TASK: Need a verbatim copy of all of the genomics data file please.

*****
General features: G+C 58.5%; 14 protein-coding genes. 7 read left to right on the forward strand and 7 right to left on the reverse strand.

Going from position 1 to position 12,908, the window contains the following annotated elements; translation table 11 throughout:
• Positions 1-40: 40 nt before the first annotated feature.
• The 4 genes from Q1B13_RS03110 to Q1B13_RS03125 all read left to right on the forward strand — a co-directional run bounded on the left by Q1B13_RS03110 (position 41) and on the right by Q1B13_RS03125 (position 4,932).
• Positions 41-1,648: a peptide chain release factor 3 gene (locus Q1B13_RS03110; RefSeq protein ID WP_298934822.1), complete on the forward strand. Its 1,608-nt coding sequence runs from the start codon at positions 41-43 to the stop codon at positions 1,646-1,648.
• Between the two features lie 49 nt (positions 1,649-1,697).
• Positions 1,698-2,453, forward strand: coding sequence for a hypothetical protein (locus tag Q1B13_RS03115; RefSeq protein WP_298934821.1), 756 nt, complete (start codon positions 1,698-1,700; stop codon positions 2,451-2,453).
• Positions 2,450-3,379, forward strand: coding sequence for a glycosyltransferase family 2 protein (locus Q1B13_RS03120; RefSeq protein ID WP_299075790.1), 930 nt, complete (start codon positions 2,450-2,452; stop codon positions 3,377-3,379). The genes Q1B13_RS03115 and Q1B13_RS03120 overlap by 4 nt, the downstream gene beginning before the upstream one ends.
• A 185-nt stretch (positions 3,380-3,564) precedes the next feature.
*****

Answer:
General features: G+C 58.5%; 14 protein-coding genes. 7 read left to right on the forward strand and 7 right to left on the reverse strand.

Going from position 1 to position 12,908, the window contains the following annotated elements; translation table 11 throughout:
• Positions 1-40: 40 nt before the first annotated feature.
• The 4 genes from Q1B13_RS03110 to Q1B13_RS03125 all read left to right on the forward strand — a co-directional run bounded on the left by Q1B13_RS03110 (position 41) and on the right by Q1B13_RS03125 (position 4,932).
• Positions 41-1,648: a peptide chain release factor 3 gene (locus Q1B13_RS03110; RefSeq protein ID WP_298934822.1), complete on the forward strand. Its 1,608-nt coding sequence runs from the start codon at positions 41-43 to the stop codon at positions 1,646-1,648.
• Between the two features lie 49 nt (positions 1,649-1,697).
• Positions 1,698-2,453, forward strand: coding sequence for a hypothetical protein (locus tag Q1B13_RS03115; RefSeq protein WP_298934821.1), 756 nt, complete (start codon positions 1,698-1,700; stop codon positions 2,451-2,453).
• Positions 2,450-3,379, forward strand: coding sequence for a glycosyltransferase family 2 protein (locus Q1B13_RS03120; RefSeq protein ID WP_299075790.1), 930 nt, complete (start codon positions 2,450-2,452; stop codon positions 3,377-3,379). The genes Q1B13_RS03115 and Q1B13_RS03120 overlap by 4 nt, the downstream gene beginning before the upstream one ends.
• A 185-nt stretch (positions 3,380-3,564) precedes the next feature.